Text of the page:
• Agile and Modern
      • Agni-5 Missile weighs about 50 tonnes, is 17-metre long  & is a very agile and modern weapon system. The surface-to-surface missile is a fire-and-forget system that cannot be easily detected as it follows a ballistic trajectory (goes into space first).
    • A huge arsenal
      • India already has the Agni 1, 2, 3 and 4 missile systems and supersonic cruise missiles Brahmos, which is world-class. Agni - 5 missile system is India's 'weapon of peace'.
    • Development Cycle - IGMDP
      • The first missile of the series, Agni-I, was developed under the Integrated Guided Missile Development Program (IGMDP) and tested in 1989. Agni-1 = 700-km range, Agni-2 = 2,000 km range, Agni-3 / Agni-4 = 2,500 km to 3,500 km range.
    • A new member arriving!
      • The Agni-6 is reported to be in early stages of development and the latest and most advanced version, capable of being launched from submarines as well as from land, with a strike-range of 8,000-10,000 km. That would seal the fate of any adventurer, for sure.


India again successfully tested the nuclear-capable Agni IV missile (02-Jan-2017). The surface-to-surface Agni IV has a range of 4,000 km, is 20 m long and weighs 17 tonnes, and is equipped with fifth generation onboard computers and distributed architecture. It can correct and guide itself for in-flight disturbances.


[ Running updates - Defence and Military, here]

[##leaf## Read all about India's defence / paramilitary forces]


Air Force assets



Besides developing an armoury of cutting-edge missiles, upgradation of air force assets needs to be done rapidly. As Arup Raha, outgoing Air Force Chief said : "Acquisition of 36 Rafale fighter jets is a good move, but inadequate as India needs 200-250 more such fighters in this middle weight category to give entire spectrum of capability, for a combat edge over adversaries. The sqaudron strength sanctioned by Govt. is 42 squadrons, a numerical value. We also need a capability mix. India has enough heavy weight fighters - the Su30 MKI -to last another 30-40 years. The light weight spectrum would be served by the 123 Tejas light combat aircraft ordered by the IAF. We need another production line in addition to that."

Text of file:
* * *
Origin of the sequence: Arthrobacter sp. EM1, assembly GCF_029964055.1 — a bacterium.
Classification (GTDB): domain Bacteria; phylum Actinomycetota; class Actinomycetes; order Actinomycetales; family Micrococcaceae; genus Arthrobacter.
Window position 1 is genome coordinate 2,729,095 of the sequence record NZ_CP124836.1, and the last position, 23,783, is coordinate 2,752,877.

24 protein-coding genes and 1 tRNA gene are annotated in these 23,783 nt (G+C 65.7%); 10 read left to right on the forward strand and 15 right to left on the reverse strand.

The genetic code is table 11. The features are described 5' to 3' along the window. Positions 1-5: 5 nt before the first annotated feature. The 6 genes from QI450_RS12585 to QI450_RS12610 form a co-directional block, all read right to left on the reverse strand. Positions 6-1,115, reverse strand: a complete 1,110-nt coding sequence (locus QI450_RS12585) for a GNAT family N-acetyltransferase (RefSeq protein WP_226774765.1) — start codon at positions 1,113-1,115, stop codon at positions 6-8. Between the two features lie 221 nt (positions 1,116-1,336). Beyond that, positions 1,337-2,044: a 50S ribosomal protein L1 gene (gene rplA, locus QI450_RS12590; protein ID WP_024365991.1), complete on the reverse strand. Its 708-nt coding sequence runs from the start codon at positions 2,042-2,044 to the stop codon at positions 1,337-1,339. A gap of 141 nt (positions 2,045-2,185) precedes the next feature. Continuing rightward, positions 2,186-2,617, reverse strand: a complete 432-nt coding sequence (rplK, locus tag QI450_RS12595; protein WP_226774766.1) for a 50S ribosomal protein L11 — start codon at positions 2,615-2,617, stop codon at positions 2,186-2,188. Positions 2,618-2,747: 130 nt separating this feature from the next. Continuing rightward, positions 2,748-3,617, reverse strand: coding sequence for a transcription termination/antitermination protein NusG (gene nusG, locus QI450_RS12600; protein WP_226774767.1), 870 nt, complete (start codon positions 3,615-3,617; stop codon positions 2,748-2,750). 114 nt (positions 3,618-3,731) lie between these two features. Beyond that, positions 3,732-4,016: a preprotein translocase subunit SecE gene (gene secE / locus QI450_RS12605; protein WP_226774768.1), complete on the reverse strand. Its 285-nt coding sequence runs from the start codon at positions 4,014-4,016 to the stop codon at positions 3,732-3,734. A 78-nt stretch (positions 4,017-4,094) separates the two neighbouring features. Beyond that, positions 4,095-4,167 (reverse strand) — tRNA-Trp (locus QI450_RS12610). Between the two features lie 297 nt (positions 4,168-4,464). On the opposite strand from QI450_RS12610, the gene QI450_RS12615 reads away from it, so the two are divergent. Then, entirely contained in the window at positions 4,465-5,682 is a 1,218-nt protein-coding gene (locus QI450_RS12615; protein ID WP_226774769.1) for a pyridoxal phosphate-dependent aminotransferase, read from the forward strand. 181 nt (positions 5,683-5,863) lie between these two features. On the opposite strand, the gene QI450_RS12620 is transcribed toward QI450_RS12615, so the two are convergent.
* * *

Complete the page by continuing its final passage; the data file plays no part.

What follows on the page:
China has steadily built its air strength. Their new fifth-generation stealth fighter jet J-20 was displayed in Zhuhai Airshow (November 2016), and the Russians fearing a loss of their orders, promptly delivered four Sukhoi-Su35 advanced fighter jets to China. India has the Su-30 jets. China has also successfully tested the latest version of its fifth-generation stealth fighter jet J-31 (now renamed the FC-31 Gyrfalcon).

Paramilitary and CAPFs



India has faced numerous internal challenges in the form of many insurgencies and terrorist attacks. Over the years, a comprehensive structure of paramilitary forces (now called the Central Armed Police Forces - CAPFs) has been built up. We have compiled all relevant information, which you must study.




[##leaf##  Indian defence forces and paramilitaries]


Tackling the Dragon



India has faced continuous friction from the ambitious Chinese, on multiple fronts.